Majority of Canadians would prefer a mandatory (not voluntary) buy-back of assault rifles
A new study by Leger Marketing has examined the issue of gun control in Canada and the United States. The survey found that two-thirds of Canadians (66%) feel that gun control measures don’t go far enough. The survey also addressed the issue of the mandatory versus voluntary buy-back program in Canada designed to make certain kinds of automatic and semiautomatic assault rifles unavailable for the public.
The following context was provided to poll respondents ahead of the questions related to gun control:
“Some countries have used a ‘buy-back’ program to pay gun owners to turn in prohibited firearms. Many types of automatic and semiautomatic assault rifles have been removed from the public through this type of program. The Canadian government has recently announced plans for such a program that would be voluntary for gun owners to participate in. Some people have said the program should be mandatory and if gun owners do not willingly turn in their prohibited weapons for ‘buy-back,’ they should be fined.”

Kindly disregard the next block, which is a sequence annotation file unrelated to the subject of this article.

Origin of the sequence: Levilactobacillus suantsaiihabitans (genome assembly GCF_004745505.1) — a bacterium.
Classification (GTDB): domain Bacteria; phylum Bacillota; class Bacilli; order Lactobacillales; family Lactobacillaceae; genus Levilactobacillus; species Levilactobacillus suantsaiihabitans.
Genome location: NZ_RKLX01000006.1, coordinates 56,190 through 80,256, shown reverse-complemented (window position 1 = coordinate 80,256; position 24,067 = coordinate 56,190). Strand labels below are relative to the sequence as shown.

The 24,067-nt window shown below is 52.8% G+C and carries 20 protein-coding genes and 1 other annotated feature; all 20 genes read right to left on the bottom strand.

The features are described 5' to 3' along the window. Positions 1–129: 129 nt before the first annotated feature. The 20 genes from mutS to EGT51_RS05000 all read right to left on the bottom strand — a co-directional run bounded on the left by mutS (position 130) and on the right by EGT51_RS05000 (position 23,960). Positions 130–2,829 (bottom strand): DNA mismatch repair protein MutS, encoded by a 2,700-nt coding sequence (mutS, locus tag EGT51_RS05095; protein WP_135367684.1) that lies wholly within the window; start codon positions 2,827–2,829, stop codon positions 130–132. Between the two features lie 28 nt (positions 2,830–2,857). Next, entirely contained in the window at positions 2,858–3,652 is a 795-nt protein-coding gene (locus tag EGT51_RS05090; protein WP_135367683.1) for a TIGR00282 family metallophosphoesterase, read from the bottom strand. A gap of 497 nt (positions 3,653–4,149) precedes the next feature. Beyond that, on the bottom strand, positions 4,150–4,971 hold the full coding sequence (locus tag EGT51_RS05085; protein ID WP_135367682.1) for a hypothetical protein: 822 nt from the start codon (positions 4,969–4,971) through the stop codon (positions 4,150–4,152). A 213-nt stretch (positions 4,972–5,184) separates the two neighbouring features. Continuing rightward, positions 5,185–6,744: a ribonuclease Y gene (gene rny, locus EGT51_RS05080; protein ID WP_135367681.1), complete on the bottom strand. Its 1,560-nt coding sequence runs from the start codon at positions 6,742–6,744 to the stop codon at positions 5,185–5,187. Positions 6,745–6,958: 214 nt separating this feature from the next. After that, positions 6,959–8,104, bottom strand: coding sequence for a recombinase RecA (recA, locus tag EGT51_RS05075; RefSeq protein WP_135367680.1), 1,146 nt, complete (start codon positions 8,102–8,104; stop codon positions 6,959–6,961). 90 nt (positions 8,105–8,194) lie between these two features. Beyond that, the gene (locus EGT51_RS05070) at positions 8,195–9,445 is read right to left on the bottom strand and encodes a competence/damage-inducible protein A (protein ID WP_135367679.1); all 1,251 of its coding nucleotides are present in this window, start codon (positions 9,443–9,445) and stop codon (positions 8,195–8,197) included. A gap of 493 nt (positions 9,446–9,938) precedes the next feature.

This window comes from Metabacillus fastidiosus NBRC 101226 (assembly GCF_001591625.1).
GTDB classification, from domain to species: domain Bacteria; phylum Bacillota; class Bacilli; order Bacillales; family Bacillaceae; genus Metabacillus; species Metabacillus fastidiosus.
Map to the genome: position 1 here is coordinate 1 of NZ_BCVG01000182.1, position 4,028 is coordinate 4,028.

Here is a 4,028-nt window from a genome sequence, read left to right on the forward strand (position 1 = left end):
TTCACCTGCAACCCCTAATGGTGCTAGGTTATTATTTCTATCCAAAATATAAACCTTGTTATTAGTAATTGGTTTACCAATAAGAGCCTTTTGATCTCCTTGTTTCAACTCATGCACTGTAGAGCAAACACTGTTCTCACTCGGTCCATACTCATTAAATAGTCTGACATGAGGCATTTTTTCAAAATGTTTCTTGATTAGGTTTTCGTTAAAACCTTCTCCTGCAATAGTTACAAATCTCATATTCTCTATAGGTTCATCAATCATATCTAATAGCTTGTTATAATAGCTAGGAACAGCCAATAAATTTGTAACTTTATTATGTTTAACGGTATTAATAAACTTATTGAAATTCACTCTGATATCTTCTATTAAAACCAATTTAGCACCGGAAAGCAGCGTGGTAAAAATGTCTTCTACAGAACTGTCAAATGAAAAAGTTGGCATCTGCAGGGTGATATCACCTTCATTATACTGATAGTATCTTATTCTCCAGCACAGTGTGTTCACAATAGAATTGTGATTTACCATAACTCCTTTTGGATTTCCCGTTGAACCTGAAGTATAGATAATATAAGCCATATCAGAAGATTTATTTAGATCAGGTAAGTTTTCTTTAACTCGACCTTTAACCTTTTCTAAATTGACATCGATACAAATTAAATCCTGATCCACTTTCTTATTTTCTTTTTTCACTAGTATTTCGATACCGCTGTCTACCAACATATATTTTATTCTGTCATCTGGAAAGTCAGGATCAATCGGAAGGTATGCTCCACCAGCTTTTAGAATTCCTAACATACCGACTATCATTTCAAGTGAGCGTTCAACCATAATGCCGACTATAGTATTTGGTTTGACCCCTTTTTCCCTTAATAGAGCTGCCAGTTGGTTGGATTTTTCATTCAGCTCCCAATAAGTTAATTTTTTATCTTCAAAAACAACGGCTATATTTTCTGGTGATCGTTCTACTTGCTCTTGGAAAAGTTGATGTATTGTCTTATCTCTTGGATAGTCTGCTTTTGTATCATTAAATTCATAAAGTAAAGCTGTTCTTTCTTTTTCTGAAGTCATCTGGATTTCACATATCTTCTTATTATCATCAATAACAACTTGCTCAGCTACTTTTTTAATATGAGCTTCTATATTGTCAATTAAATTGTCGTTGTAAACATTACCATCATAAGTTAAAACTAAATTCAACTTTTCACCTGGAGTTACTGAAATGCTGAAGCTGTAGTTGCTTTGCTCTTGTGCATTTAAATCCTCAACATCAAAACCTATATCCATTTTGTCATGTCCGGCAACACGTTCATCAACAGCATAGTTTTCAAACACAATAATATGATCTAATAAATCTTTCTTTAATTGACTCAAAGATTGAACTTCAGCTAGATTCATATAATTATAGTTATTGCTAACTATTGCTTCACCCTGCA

According to the results, 52% of people in Canada would prefer that the government implement a mandatory buy-back program for automatic and semiautomatic assault rifles, with the threat of fines for gun owners who don’t participate. Just 35% of Canadians believe a voluntary buy-back program for the prohibited weapons is acceptable. Quebec was the province with the highest percentage of respondents who would prefer a mandatory buy-back program; Alberta was the province with the highest number of respondents in favour of a voluntary one.
Majority of Canadians prefer mandatory buy-back of assault rifles, not voluntary
For the full list of results and methodology, please visit the Leger Marketing website.
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